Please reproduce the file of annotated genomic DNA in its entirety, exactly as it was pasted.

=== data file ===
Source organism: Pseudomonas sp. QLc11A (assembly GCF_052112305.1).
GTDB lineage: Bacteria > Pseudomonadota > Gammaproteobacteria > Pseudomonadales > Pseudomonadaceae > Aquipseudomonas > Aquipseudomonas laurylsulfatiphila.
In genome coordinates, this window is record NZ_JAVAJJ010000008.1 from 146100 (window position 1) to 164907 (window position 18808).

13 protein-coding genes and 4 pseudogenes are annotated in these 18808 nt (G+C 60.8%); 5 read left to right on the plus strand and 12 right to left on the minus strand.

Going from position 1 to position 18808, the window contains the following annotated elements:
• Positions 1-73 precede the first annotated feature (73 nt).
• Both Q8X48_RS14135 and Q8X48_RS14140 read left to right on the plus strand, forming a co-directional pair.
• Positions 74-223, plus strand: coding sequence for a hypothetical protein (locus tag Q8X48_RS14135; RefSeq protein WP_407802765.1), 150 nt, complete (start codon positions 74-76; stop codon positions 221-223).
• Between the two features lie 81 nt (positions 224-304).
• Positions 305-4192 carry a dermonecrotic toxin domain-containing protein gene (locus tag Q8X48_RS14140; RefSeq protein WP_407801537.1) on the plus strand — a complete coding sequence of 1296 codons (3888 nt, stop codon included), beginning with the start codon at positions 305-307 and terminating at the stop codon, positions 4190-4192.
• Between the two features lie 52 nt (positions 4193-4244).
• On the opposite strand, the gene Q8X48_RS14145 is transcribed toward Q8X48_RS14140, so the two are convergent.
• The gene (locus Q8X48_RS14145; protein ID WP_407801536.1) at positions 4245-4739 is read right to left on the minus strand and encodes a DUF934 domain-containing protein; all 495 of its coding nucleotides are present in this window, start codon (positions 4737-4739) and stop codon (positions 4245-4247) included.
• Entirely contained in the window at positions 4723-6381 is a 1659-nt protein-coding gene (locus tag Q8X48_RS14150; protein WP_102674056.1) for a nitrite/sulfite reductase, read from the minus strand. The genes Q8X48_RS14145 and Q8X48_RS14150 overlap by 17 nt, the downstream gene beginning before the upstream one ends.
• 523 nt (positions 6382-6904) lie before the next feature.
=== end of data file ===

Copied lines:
Source organism: Pseudomonas sp. QLc11A (assembly GCF_052112305.1).
GTDB lineage: Bacteria > Pseudomonadota > Gammaproteobacteria > Pseudomonadales > Pseudomonadaceae > Aquipseudomonas > Aquipseudomonas laurylsulfatiphila.
In genome coordinates, this window is record NZ_JAVAJJ010000008.1 from 146100 (window position 1) to 164907 (window position 18808).

13 protein-coding genes and 4 pseudogenes are annotated in these 18808 nt (G+C 60.8%); 5 read left to right on the plus strand and 12 right to left on the minus strand.

Going from position 1 to position 18808, the window contains the following annotated elements:
• Positions 1-73 precede the first annotated feature (73 nt).
• Both Q8X48_RS14135 and Q8X48_RS14140 read left to right on the plus strand, forming a co-directional pair.
• Positions 74-223, plus strand: coding sequence for a hypothetical protein (locus tag Q8X48_RS14135; RefSeq protein WP_407802765.1), 150 nt, complete (start codon positions 74-76; stop codon positions 221-223).
• Between the two features lie 81 nt (positions 224-304).
• Positions 305-4192 carry a dermonecrotic toxin domain-containing protein gene (locus tag Q8X48_RS14140; RefSeq protein WP_407801537.1) on the plus strand — a complete coding sequence of 1296 codons (3888 nt, stop codon included), beginning with the start codon at positions 305-307 and terminating at the stop codon, positions 4190-4192.
• Between the two features lie 52 nt (positions 4193-4244).
• On the opposite strand, the gene Q8X48_RS14145 is transcribed toward Q8X48_RS14140, so the two are convergent.
• The gene (locus Q8X48_RS14145; protein ID WP_407801536.1) at positions 4245-4739 is read right to left on the minus strand and encodes a DUF934 domain-containing protein; all 495 of its coding nucleotides are present in this window, start codon (positions 4737-4739) and stop codon (positions 4245-4247) included.
• Entirely contained in the window at positions 4723-6381 is a 1659-nt protein-coding gene (locus tag Q8X48_RS14150; protein WP_102674056.1) for a nitrite/sulfite reductase, read from the minus strand. The genes Q8X48_RS14145 and Q8X48_RS14150 overlap by 17 nt, the downstream gene beginning before the upstream one ends.
• 523 nt (positions 6382-6904) lie before the next feature.